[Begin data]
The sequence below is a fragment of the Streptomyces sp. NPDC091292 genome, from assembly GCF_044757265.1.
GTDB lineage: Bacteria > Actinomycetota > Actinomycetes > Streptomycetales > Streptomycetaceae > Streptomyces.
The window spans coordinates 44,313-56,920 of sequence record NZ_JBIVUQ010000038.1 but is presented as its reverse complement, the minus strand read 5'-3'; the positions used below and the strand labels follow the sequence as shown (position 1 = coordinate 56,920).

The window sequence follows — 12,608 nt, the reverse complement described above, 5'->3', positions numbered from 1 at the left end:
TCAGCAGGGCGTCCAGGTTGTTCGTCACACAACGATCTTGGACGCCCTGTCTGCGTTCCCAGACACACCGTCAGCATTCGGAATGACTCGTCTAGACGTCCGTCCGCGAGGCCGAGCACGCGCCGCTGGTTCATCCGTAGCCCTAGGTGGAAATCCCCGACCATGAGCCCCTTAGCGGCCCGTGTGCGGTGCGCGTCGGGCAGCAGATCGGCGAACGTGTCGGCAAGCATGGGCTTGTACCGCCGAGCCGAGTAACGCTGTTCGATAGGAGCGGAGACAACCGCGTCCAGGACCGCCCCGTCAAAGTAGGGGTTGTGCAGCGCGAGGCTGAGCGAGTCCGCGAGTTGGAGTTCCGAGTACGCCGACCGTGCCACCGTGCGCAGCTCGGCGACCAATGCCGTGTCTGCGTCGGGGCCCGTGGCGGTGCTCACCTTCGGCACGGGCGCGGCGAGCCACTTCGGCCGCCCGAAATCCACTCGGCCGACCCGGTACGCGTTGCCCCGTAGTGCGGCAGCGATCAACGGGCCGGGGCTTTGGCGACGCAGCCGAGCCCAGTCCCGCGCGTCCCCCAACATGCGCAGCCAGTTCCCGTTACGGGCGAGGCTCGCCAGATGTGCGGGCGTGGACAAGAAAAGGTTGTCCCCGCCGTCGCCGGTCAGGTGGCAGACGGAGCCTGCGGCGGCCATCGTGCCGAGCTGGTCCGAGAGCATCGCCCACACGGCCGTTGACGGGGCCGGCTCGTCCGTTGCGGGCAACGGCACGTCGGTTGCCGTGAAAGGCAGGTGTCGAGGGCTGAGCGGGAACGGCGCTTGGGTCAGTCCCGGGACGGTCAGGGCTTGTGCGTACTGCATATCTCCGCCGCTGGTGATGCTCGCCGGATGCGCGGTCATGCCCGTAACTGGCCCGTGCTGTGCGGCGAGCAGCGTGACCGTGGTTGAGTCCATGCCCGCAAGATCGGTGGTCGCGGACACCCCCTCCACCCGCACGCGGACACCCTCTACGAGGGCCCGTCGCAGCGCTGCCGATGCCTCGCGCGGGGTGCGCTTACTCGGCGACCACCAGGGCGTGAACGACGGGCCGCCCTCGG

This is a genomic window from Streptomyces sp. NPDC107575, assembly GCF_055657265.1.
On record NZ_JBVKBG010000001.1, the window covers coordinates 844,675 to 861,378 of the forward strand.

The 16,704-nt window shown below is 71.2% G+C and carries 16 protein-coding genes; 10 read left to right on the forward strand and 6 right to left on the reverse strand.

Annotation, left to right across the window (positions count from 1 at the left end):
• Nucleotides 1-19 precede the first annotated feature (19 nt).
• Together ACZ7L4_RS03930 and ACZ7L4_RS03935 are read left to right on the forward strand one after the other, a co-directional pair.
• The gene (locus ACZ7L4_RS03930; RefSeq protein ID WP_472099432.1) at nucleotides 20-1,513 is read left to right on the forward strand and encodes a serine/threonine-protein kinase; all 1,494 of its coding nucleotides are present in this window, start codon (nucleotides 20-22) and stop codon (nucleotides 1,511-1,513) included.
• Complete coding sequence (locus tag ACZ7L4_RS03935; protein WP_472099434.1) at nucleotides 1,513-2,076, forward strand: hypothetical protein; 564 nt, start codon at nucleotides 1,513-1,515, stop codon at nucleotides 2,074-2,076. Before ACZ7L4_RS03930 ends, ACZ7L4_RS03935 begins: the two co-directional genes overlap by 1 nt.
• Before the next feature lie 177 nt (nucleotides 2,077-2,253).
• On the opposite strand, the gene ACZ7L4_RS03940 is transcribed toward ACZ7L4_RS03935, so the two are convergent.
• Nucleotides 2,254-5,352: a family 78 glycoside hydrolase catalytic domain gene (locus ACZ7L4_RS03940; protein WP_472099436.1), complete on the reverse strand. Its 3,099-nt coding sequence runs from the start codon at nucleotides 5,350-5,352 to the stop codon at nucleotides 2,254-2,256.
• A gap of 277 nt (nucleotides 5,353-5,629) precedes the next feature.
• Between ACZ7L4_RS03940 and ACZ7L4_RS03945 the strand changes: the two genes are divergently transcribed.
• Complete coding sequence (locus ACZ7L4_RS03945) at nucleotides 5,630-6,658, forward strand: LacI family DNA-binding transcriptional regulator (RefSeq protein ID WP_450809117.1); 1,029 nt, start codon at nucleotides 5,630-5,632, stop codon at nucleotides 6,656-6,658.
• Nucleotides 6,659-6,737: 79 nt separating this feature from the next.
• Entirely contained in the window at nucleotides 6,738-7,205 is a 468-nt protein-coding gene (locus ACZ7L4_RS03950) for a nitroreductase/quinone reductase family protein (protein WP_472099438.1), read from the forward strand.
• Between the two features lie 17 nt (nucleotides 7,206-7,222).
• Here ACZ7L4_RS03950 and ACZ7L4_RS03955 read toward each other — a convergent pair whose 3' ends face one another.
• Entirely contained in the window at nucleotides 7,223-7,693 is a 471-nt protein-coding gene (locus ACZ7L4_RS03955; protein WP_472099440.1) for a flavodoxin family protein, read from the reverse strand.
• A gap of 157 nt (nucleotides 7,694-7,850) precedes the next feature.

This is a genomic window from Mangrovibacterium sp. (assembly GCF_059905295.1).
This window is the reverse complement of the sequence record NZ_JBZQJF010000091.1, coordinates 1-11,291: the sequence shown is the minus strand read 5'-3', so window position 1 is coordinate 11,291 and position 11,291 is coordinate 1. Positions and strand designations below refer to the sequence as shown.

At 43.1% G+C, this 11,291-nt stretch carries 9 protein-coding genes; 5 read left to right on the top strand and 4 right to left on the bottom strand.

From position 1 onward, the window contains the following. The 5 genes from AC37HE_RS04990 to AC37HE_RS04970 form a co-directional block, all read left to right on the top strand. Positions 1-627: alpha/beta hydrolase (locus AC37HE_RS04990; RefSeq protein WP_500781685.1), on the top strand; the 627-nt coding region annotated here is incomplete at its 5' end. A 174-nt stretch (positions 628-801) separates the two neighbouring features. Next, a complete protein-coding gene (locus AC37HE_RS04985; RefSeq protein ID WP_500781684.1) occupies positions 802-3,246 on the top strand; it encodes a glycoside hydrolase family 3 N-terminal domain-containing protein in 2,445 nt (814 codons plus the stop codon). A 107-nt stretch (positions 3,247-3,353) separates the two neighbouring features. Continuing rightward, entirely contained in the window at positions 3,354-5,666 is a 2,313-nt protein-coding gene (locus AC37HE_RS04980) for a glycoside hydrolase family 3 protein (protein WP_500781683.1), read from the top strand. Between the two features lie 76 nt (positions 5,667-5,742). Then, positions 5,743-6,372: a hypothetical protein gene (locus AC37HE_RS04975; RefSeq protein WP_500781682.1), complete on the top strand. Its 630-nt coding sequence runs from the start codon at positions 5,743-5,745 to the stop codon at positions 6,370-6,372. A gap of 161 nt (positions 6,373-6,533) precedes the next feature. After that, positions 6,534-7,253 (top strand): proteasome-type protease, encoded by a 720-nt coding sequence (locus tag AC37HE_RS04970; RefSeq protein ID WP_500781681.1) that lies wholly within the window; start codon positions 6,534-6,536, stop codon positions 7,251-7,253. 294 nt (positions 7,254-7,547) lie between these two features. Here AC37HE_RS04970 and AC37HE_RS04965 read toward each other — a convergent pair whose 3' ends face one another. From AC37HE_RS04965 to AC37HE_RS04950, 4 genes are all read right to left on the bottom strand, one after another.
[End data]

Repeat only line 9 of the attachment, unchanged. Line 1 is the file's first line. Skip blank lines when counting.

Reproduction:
Annotation, left to right across the window (positions count from 1 at the left end):